The U.S. House of Representatives just passed a bill that would cut critical funding to lead removal programs. These programs are turning around the devastating impact of lead exposure in neighborhoods across the U.S, and cutting them would increase serious health risks for more than half a million children each year.
One of these neighborhoods is the Sandtown-Winchester community in Baltimore where 25-year-old Freddie Gray—who was arrested and died while in Baltimore police custody in April—called home. Like hundreds of black children, Freddie suffered from dangerously high blood-lead levels as a child. As a result, he struggled with educational, behavioral and health problems his entire life.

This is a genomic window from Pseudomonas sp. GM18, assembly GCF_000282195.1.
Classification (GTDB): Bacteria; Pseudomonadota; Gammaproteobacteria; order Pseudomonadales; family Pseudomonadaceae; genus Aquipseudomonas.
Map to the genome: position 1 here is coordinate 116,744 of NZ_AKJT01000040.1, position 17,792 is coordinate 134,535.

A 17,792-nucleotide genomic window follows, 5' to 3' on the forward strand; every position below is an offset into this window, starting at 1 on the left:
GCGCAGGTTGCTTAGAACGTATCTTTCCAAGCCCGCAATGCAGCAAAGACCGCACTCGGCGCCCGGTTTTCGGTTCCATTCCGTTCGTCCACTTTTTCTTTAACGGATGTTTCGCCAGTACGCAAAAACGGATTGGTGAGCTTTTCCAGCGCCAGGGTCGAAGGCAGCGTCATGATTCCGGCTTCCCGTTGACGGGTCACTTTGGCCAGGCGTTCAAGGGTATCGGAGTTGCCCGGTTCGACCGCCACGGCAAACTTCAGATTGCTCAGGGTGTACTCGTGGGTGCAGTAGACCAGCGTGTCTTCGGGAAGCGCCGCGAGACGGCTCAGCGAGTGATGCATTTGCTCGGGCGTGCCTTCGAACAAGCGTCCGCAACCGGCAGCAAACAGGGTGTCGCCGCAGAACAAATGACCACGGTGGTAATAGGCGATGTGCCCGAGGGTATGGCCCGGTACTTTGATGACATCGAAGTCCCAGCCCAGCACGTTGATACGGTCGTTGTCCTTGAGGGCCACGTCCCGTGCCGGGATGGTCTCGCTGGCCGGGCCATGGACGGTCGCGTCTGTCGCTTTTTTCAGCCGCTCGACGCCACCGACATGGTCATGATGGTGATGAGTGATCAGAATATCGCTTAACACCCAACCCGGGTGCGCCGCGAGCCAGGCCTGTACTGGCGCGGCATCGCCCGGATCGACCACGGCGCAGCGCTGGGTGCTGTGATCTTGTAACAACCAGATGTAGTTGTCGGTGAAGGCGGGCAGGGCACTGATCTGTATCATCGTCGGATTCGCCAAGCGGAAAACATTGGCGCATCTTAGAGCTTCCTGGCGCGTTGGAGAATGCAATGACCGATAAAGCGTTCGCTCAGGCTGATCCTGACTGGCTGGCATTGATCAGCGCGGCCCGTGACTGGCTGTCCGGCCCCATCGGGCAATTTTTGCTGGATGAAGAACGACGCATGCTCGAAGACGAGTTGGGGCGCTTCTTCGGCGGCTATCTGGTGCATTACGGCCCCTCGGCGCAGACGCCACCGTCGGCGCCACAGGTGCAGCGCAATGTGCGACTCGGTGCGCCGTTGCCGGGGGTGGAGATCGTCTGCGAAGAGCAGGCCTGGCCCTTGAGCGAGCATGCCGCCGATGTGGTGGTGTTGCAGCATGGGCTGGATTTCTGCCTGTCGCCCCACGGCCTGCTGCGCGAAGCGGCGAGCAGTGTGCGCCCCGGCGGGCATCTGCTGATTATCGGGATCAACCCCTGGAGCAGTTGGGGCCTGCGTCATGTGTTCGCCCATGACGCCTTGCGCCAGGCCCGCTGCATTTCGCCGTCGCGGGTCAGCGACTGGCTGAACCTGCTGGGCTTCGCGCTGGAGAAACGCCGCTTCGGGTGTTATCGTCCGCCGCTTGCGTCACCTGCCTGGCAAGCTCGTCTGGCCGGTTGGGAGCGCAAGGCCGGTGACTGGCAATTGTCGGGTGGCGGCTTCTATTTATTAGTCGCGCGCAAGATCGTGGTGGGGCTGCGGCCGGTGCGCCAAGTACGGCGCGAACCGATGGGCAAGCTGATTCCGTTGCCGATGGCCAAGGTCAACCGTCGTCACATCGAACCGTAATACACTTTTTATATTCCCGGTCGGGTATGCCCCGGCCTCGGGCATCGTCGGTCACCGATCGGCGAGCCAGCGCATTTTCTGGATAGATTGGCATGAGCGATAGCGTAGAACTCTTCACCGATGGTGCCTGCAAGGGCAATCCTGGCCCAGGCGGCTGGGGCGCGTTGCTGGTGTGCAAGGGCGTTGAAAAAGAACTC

Lead paint and dust exposure is not endemic to Baltimore. Across the U.S., more than half a million children ages 1 to 5 have blood-lead levels high enough to damage their health. Sierra Club